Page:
NetApp Backs Up Its Backup Systems

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Network Appliance has moved to bolster its backup and recovery systems by acquiring Alacritus for $11 million in cash.

Alacritus makes Securitus, a virtual tape library (VTL) system that lets disks emulate tape by creating separate virtual tape libraries for each host while sharing the same physical tape library. This allows users to share a tape library among incompatible backup applications.

VTL technology can provide faster backup and recovery for large systems without disrupting existing tape processes, said Enterprise Strategy Group senior analyst Pete Gerr.

The Pleasanton, Calif., start-up’s product portfolio will complement NetApp’s NearStore line of disk-based back up systems, said Amit Pandey, vice president and general manager of the NetApp NearStore unit.

“Customers see disk as good because it is easier to access and more reliable than tape, but they don’t what to buy new software,” Pandey said in an interview. “They’d like to think their tape has gotten better. Think of VTL as a plug-and-play approach.”

Backup and recovery software is one of the hottest technologies on the market as corporations seek to safeguard crucial data. Some of this data is required to be saved by government regulations such as Sarbanes-Oxley, HIPAA and SEC 17a-4.

Alacritus’ products compete with EMC’s Clariion disk library, as well as solutions from several smaller players, including Sepaton, Maxxan Systems, FalconStor and NearTek.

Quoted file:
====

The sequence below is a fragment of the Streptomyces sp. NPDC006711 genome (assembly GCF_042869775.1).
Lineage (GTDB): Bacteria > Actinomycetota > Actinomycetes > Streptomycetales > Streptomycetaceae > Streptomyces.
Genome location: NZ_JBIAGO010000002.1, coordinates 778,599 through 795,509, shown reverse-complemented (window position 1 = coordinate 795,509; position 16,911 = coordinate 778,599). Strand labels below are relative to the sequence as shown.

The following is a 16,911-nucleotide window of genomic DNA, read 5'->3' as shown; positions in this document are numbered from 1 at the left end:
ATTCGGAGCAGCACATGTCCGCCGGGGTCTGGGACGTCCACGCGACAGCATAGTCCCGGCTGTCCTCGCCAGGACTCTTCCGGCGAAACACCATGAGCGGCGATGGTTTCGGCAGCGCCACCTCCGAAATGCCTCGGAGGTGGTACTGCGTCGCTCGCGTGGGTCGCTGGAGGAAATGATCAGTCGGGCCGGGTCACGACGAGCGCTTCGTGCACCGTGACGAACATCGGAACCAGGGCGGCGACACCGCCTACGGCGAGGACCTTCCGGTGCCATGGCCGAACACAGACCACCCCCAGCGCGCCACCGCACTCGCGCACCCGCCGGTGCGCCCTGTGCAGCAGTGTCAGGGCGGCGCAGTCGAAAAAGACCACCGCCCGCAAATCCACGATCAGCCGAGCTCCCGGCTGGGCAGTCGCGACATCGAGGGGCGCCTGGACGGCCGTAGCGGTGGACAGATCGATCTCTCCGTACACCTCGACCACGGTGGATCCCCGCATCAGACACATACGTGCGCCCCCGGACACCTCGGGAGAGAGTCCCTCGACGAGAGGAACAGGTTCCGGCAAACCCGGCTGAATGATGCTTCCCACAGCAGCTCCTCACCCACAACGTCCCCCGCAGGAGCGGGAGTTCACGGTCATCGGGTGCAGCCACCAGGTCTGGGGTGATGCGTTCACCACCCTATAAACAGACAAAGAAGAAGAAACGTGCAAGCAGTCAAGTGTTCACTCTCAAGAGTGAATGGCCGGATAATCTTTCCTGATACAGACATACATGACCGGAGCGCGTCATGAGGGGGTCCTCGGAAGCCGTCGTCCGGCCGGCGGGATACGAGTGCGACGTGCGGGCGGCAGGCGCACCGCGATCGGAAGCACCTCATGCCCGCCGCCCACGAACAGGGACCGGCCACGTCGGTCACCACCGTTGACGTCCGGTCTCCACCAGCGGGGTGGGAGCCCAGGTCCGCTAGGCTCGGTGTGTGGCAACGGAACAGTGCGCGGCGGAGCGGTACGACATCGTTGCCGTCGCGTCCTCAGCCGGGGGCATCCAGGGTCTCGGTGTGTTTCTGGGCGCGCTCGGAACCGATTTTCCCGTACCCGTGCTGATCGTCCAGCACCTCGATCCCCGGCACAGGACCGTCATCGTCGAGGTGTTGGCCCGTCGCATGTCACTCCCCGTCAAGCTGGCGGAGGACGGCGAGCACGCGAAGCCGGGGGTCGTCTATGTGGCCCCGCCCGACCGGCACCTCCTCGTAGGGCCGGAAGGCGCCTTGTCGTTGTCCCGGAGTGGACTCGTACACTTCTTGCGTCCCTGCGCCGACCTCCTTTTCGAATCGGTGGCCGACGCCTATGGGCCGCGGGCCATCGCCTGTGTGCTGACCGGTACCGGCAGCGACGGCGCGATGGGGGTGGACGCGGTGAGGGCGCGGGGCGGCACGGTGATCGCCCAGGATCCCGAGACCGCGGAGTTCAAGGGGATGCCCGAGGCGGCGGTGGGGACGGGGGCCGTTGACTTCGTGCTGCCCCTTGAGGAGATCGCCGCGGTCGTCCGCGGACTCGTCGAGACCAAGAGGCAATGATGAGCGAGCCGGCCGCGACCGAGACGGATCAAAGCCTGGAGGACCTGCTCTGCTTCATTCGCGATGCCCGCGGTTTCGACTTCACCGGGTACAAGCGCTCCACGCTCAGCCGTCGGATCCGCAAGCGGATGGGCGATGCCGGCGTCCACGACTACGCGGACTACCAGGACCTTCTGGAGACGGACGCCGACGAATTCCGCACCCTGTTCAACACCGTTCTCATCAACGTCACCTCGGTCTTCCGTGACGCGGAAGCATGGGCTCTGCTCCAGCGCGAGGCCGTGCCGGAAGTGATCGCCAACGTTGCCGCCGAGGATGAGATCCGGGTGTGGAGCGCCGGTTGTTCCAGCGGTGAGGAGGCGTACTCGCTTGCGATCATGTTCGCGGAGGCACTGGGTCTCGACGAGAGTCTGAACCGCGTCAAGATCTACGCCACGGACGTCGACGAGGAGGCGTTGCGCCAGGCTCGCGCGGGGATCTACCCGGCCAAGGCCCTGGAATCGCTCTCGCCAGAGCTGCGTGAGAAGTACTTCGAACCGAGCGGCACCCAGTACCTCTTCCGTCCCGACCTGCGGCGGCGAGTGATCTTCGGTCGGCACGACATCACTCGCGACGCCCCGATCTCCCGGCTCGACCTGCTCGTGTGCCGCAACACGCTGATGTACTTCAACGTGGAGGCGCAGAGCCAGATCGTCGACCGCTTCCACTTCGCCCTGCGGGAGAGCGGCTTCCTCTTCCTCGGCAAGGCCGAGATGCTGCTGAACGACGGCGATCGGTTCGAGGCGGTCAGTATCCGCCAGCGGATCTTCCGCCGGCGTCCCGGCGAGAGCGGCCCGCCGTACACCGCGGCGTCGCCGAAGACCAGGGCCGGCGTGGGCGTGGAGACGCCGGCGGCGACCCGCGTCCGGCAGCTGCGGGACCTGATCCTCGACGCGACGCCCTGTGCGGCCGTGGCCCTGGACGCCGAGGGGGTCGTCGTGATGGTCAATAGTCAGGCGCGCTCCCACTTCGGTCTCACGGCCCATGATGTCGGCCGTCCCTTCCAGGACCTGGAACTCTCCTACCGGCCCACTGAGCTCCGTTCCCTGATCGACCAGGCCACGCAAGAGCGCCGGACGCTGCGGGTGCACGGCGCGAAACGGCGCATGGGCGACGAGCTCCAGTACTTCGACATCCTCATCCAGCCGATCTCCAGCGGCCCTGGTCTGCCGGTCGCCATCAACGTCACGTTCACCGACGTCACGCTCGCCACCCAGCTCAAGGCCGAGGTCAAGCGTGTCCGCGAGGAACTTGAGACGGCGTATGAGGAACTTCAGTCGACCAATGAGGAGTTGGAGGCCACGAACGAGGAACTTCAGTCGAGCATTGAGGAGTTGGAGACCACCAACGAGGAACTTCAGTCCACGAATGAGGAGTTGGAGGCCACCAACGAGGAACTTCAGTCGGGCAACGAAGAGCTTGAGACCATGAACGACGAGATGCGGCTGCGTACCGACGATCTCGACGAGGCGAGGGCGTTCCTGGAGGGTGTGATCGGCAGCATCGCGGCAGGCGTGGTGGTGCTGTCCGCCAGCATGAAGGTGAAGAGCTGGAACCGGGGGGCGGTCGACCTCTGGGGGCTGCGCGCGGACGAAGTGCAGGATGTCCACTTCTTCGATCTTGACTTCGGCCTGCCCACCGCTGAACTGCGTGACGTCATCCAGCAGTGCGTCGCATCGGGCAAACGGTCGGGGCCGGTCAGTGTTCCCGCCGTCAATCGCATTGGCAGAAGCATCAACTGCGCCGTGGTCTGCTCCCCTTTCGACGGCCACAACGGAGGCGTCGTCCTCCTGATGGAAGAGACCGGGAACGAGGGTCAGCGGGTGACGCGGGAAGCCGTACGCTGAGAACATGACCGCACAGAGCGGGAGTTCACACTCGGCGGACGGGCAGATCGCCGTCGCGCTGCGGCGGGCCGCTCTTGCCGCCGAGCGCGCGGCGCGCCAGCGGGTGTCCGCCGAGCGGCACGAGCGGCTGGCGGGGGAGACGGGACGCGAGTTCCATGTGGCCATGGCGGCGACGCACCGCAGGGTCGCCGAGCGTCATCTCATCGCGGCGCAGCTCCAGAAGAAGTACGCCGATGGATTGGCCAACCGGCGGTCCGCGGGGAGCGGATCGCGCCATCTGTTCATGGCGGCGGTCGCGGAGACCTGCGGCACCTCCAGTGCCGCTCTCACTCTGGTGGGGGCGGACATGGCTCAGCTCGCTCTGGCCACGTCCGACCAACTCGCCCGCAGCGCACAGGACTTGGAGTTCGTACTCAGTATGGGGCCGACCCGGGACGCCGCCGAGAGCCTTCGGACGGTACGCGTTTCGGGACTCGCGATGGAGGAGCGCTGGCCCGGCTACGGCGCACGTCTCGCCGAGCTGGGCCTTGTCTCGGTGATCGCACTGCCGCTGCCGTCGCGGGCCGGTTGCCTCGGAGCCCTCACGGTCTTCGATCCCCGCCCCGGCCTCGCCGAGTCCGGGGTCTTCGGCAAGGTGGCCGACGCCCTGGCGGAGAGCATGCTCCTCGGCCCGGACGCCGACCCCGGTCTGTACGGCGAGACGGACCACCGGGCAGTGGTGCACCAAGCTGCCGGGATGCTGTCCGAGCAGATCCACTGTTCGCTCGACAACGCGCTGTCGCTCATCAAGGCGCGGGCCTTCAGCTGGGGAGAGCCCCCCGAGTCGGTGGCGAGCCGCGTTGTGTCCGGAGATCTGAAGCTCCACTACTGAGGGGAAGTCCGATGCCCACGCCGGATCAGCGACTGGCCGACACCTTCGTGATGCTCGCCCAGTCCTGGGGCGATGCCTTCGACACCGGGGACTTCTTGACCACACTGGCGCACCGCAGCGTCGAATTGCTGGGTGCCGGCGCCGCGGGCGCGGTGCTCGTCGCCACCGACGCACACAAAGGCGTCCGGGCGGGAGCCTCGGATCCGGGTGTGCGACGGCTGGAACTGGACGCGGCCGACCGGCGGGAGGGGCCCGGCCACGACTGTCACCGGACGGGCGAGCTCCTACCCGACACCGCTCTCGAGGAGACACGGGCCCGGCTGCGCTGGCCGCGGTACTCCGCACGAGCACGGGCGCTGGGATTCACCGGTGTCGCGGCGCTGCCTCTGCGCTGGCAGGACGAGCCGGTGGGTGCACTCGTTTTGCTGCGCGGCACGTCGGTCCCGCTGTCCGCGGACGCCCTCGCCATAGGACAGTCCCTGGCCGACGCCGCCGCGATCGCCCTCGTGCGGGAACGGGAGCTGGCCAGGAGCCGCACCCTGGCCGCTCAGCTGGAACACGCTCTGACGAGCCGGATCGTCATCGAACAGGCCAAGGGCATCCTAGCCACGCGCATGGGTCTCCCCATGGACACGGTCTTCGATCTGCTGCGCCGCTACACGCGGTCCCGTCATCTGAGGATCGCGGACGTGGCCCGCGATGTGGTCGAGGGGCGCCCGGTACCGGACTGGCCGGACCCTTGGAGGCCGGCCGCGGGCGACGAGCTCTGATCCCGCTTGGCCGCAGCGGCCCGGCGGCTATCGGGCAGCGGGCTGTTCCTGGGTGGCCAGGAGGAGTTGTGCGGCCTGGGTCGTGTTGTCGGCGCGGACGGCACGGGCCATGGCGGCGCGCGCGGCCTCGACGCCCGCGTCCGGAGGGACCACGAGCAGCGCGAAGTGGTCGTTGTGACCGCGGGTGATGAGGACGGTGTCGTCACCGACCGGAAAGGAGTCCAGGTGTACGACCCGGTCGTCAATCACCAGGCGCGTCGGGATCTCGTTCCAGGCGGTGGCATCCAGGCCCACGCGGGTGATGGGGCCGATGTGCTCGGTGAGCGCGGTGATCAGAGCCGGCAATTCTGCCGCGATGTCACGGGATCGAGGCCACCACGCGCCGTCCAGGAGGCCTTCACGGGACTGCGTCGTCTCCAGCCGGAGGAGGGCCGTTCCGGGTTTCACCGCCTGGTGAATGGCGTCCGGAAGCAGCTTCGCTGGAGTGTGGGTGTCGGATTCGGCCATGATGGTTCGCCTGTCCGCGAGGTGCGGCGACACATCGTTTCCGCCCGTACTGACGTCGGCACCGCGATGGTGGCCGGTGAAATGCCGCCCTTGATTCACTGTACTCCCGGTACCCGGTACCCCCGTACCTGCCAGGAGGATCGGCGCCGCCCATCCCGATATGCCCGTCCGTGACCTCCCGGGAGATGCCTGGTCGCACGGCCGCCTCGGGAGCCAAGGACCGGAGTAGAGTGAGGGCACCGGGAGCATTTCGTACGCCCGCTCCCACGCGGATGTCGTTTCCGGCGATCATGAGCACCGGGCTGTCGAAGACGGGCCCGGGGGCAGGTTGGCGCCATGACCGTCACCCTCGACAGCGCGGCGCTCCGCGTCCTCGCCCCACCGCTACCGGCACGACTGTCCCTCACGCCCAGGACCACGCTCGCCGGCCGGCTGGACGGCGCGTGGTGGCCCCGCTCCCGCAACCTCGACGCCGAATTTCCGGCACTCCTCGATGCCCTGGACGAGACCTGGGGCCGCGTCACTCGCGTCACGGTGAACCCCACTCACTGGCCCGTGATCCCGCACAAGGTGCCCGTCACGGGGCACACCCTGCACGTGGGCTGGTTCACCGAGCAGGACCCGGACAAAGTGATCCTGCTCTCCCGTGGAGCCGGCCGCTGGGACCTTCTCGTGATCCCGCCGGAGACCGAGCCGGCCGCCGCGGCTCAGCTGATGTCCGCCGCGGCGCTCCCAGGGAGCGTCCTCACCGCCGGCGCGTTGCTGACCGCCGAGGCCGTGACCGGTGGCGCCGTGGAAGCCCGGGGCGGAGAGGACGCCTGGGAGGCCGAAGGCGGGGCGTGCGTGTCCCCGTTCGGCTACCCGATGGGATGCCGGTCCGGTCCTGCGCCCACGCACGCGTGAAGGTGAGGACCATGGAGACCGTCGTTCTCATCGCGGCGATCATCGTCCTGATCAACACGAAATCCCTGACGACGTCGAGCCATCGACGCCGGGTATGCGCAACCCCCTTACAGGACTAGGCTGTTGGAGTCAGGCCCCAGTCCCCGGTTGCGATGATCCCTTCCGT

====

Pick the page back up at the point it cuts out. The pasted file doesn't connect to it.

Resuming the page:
Pandey said NetApp looked at roughly half a dozen VTL makers before settling on Alacritus. It chose the company in part because it had already agreed to bundle Alacritus VTL with NearStore to back up data on NetApp, Windows and Unix systems. Pandey would not specify the other targets.

ESG’s Gerr said the deal makes sense for NetApp, which has found success selling the value of serial ATA-based nearline storage. But implementing a SATAdisk array as a backup target often requires users to reconfigure their backup software to backup to disk volumes instead of tape volumes.

“While Alacritus hasn’t established itself as a VTL leader in the US market, it has done well in other geographies, specifically Asia-Pacific, and I think this gives NetApp another easy-to-sell option for its NearStore solution that makes the system inherently more valuable,” Gerr said.

While Alacritus’ Securitus systems will immediately boost NearStore, Pandey said NetApp is especially excited about Alacritus’ Chronospan. Still in development, this software provides continuous data protection (CDP), an emerging technology that recovers a data set of any description from any point in time.

CDP helps enterprises do a full restore to the last transaction before a disruption occurred; a single file recovery to a previous version; or even roll back to a point before a virus attacked or failure occurred.

The acquisition is expected to close by the end of the fourth fiscal quarter of 2005, when the majority of Alacritus’ 20 employees will join NetApp. The deal comes a day after IBM agreed to resell NetApp’s entire product line.

Clint Boulton is senior editor of Paul Shread, managing editor of Enterprise Storage Forum, contributed to this article.

Clint Boulton
Clint Boulton
Clint Boulton is an Enterprise Storage Forum contributor and a senior writer for covering IT leadership, the CIO role, and digital transformation.

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